You can scroll away your life on reddit or pintrest or tumbler, laughing at funny pictures or saving links to clothes you'll never afford. You can read away on twitter, seeing the accomplishments of some of the good ones - the outstanding members of your field who lucked or worked or found their way into a rewarding, fun, interesting, well paying job where they can be fullfilled and joyful as they work and tweet away their lives.

And we can take risks, or push ourselves harder. We can apply for those dream jobs, and move far away. We can overclock our brains working on projects that might never take off or reading about new technologies and trying not to become obsolete.

Sometimes, there's just no room for the risks, and no energy left to work harder. How do you ask the person you love more than anything in the world to give up her relatively rewarding job to move accross the world for you because you're not fulfilled? How do you tell your kids that you can't help them with college because your decision to buy a nice house didn't leave anything in the budget for savings? How do you look at your parents with too-young-to-feel-what-you-feel-and-know-what-you-know eyes and tell them "it's ok" when they can't afford to send you to math camp or have time to come to your football game because they're working too many hours for not enough money and too hard for some one or some job that doesn't deserve it? How do you talk to your family who you've neglected to call or visit for so long because you've been turned to eleven for way too long just trying to do something - anything - worthwhile?

We think about picking up odd jobs, or just working at a job that's not as demanding. With what reward? The tedium of low-wage jobs? An easier job that doesn't pay the bills? Spending our nights or weekends working a second job that doesn't pay enough to make it worth it, because it eats away at our minds and our bodies and our relationships and our hobbies, nulling all that is good in our worlds.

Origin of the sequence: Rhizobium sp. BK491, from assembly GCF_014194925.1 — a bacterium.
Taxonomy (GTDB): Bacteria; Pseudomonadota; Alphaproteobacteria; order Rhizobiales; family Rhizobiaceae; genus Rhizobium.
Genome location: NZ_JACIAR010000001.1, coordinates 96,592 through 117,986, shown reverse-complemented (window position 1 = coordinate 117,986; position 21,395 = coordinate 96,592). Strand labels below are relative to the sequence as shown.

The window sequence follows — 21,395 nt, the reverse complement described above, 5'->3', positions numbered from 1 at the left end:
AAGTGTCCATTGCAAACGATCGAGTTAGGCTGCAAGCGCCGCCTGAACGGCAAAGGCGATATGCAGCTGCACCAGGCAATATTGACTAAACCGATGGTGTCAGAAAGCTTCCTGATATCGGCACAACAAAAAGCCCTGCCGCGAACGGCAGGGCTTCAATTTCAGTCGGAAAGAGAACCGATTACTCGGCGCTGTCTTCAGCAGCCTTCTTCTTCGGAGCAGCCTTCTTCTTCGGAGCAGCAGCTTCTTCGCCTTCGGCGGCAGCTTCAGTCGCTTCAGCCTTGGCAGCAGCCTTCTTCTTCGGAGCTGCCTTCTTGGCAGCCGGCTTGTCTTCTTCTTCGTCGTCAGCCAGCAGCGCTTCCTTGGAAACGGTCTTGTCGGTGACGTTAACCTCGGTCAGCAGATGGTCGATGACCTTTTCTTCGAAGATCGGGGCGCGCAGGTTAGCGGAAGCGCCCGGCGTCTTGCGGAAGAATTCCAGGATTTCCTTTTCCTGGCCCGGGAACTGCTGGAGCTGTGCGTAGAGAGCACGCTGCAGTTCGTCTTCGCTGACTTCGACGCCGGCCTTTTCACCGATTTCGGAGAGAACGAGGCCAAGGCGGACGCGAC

Even as I write these words I think "maybe I could make this a book" or "maybe I should be doing something productive," because the driving force of our society is that the things you do should make you money otherwise they're worthless. I loathe myself for it - for buying into the American Nightmare.

So we distract. Some parts of life are genuinely rewarding and and joyful. Some parts are just distracting. We sit and gorge ourselves on greasy food and watch TV and movies and sports - anything that distracts us from the fact that our lives are weak and fruitless. We count down our days left on this beautiful earth, in this miserable society, by ignoring them, and letting them slip one at a time, because one slipped is one less endured. It's one less day that we had to think about everything we don't have or everything we're missing out on, or everything we can't do, or everything we tried to do and failed, or everything we're too scared or tired to try.

And we have to be patient. Everyone knows there's no real get-rich-quick scheme, and the best economists say to "get-rich-slow." We save what we can, and we pay down our debt, and we plan for the future and every minute spent planning for the future is one more minute wasted in the present worrying about something that just shouldn't be so damn hard. Being patient is easy. Being a slave to working and paying bills and living the everyman tedium while being patient is not.

Cheer up. That's all it takes, according to the masses. I believe it myself sometimes. Good feelings come and go, and I honestly believe in the goodness of this world and the people on it. It's our rules and norms and greediness and neediness and discontent that I just can't figure out.